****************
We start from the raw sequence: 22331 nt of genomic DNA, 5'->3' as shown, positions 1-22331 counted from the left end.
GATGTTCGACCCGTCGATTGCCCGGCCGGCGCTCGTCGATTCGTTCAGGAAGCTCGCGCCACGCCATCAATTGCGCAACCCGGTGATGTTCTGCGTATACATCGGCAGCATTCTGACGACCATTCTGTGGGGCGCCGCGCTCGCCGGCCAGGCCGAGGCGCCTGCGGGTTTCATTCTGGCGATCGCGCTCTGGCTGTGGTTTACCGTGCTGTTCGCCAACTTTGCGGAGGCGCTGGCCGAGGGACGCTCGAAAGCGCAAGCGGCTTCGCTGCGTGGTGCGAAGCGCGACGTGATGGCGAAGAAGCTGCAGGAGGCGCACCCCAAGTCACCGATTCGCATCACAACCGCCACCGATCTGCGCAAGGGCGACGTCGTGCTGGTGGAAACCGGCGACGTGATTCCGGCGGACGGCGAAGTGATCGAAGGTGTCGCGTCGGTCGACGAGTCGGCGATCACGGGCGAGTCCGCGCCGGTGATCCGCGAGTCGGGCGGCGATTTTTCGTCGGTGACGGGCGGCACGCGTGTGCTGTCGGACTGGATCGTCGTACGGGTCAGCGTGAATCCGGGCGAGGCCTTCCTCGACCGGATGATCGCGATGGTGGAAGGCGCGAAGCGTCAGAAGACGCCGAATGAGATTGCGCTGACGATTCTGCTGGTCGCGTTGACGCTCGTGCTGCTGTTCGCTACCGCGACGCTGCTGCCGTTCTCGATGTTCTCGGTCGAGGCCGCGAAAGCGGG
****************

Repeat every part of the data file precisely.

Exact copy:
We start from the raw sequence: 22331 nt of genomic DNA, 5'->3' as shown, positions 1-22331 counted from the left end.
GATGTTCGACCCGTCGATTGCCCGGCCGGCGCTCGTCGATTCGTTCAGGAAGCTCGCGCCACGCCATCAATTGCGCAACCCGGTGATGTTCTGCGTATACATCGGCAGCATTCTGACGACCATTCTGTGGGGCGCCGCGCTCGCCGGCCAGGCCGAGGCGCCTGCGGGTTTCATTCTGGCGATCGCGCTCTGGCTGTGGTTTACCGTGCTGTTCGCCAACTTTGCGGAGGCGCTGGCCGAGGGACGCTCGAAAGCGCAAGCGGCTTCGCTGCGTGGTGCGAAGCGCGACGTGATGGCGAAGAAGCTGCAGGAGGCGCACCCCAAGTCACCGATTCGCATCACAACCGCCACCGATCTGCGCAAGGGCGACGTCGTGCTGGTGGAAACCGGCGACGTGATTCCGGCGGACGGCGAAGTGATCGAAGGTGTCGCGTCGGTCGACGAGTCGGCGATCACGGGCGAGTCCGCGCCGGTGATCCGCGAGTCGGGCGGCGATTTTTCGTCGGTGACGGGCGGCACGCGTGTGCTGTCGGACTGGATCGTCGTACGGGTCAGCGTGAATCCGGGCGAGGCCTTCCTCGACCGGATGATCGCGATGGTGGAAGGCGCGAAGCGTCAGAAGACGCCGAATGAGATTGCGCTGACGATTCTGCTGGTCGCGTTGACGCTCGTGCTGCTGTTCGCTACCGCGACGCTGCTGCCGTTCTCGATGTTCTCGGTCGAGGCCGCGAAAGCGGG